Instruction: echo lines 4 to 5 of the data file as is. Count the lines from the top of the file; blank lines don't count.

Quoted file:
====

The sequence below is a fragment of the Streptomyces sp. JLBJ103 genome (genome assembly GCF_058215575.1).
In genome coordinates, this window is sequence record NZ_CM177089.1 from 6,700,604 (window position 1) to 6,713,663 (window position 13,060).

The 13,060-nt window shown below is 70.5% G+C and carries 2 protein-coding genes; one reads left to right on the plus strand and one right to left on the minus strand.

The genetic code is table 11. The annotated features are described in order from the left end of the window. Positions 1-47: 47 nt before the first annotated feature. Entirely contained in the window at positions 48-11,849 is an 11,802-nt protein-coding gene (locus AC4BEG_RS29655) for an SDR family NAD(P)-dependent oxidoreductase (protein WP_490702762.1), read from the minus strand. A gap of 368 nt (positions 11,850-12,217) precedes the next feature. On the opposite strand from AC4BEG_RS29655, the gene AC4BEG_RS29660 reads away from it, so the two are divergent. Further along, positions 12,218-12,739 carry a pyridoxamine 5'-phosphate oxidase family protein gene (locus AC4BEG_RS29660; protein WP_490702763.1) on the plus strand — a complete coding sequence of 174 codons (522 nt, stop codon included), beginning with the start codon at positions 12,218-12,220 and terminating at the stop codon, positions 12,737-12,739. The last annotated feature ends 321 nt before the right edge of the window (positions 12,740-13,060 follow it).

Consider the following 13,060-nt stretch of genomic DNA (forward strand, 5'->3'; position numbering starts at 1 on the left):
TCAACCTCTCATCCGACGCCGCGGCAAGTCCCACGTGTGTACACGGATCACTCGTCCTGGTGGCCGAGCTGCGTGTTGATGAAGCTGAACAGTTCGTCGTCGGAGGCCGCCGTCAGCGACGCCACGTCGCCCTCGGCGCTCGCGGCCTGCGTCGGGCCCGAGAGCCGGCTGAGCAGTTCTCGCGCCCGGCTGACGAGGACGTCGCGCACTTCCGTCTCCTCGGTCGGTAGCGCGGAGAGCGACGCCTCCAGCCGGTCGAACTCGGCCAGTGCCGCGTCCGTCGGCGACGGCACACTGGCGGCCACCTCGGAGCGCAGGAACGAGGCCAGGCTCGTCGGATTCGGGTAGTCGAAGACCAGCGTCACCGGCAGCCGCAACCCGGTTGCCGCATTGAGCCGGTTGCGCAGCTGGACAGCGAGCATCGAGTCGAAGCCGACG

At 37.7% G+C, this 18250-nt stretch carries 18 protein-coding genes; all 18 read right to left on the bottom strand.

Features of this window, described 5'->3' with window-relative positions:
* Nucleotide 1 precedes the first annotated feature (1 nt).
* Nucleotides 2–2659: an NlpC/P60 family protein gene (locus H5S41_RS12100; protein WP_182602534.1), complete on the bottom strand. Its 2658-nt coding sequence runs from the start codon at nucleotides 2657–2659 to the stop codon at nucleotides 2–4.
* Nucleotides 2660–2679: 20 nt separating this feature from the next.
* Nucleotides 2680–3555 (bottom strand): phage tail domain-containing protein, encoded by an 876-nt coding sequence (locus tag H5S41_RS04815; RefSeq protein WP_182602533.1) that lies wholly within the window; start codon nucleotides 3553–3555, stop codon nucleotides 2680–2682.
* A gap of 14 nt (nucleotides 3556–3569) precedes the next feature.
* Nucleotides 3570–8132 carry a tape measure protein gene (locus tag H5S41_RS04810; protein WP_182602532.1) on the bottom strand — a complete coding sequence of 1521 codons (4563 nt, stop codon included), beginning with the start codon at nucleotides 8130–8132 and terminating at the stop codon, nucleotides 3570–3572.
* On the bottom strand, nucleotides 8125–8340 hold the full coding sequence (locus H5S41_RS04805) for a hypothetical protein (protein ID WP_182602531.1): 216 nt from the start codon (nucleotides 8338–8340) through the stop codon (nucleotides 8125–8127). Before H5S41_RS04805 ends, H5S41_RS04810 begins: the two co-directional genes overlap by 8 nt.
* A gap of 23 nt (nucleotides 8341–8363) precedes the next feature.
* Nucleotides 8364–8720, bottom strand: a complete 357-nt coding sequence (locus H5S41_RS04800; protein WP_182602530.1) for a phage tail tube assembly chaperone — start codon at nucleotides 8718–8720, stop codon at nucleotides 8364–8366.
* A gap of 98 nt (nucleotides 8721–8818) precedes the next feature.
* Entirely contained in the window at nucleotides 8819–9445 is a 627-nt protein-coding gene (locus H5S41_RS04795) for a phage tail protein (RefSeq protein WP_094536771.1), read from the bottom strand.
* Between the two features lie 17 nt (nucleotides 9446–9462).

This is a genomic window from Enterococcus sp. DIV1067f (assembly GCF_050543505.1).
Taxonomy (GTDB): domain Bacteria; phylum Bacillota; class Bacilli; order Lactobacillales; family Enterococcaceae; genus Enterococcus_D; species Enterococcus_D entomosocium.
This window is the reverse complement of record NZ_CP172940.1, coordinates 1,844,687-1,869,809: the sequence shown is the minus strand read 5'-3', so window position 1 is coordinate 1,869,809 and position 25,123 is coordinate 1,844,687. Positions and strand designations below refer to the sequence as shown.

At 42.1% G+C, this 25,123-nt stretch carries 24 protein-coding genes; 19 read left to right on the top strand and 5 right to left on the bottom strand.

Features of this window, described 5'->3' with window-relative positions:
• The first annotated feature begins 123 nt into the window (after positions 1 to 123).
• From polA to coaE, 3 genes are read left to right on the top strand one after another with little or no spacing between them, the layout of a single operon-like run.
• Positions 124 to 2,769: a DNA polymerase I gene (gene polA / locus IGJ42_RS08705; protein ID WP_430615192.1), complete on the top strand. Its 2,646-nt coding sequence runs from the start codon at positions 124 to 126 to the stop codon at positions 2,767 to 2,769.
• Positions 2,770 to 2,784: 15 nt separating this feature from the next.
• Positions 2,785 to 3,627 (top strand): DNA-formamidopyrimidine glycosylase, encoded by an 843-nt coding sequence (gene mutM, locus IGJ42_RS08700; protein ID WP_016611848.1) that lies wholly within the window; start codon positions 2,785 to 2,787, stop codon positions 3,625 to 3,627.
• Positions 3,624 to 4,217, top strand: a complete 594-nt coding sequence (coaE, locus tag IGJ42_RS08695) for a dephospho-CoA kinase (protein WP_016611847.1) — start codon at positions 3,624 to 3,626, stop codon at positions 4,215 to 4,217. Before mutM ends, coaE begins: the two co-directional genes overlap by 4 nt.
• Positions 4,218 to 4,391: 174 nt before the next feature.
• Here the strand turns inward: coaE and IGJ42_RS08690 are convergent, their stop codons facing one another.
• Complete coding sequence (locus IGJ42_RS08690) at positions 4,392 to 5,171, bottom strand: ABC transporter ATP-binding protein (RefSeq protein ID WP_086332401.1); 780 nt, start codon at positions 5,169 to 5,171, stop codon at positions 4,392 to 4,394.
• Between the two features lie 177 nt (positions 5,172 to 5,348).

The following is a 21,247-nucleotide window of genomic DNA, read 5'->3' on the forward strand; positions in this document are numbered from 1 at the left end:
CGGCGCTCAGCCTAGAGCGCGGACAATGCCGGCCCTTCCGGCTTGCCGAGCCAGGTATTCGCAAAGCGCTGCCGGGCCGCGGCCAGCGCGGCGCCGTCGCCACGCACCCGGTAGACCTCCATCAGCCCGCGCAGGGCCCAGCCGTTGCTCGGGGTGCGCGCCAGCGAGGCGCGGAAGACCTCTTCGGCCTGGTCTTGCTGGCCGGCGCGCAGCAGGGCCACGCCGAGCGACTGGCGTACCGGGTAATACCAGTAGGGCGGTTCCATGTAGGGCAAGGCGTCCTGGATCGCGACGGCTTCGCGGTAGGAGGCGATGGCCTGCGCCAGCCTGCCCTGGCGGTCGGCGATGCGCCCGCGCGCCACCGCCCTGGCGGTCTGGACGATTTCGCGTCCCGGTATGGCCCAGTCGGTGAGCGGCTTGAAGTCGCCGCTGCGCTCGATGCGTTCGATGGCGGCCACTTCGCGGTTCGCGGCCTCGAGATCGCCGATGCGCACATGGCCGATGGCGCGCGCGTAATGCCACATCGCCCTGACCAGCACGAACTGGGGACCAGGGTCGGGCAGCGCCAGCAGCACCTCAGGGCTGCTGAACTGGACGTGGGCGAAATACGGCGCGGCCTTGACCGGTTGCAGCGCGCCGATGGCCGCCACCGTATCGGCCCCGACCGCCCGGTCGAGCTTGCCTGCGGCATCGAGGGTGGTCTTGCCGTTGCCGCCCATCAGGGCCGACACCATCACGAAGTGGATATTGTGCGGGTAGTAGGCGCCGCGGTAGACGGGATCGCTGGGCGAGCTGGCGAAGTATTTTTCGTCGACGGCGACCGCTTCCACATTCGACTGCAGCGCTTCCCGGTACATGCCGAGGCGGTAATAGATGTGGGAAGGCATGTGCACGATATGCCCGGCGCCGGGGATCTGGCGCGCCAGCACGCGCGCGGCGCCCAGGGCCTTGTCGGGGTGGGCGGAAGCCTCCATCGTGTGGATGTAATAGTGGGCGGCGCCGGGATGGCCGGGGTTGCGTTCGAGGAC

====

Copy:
The genetic code is table 11. The annotated features are described in order from the left end of the window. Positions 1-47: 47 nt before the first annotated feature. Entirely contained in the window at positions 48-11,849 is an 11,802-nt protein-coding gene (locus AC4BEG_RS29655) for an SDR family NAD(P)-dependent oxidoreductase (protein WP_490702762.1), read from the minus strand. A gap of 368 nt (positions 11,850-12,217) precedes the next feature. On the opposite strand from AC4BEG_RS29655, the gene AC4BEG_RS29660 reads away from it, so the two are divergent. Further along, positions 12,218-12,739 carry a pyridoxamine 5'-phosphate oxidase family protein gene (locus AC4BEG_RS29660; protein WP_490702763.1) on the plus strand — a complete coding sequence of 174 codons (522 nt, stop codon included), beginning with the start codon at positions 12,218-12,220 and terminating at the stop codon, positions 12,737-12,739. The last annotated feature ends 321 nt before the right edge of the window (positions 12,740-13,060 follow it).

Consider the following 13,060-nt stretch of genomic DNA (forward strand, 5'->3'; position numbering starts at 1 on the left):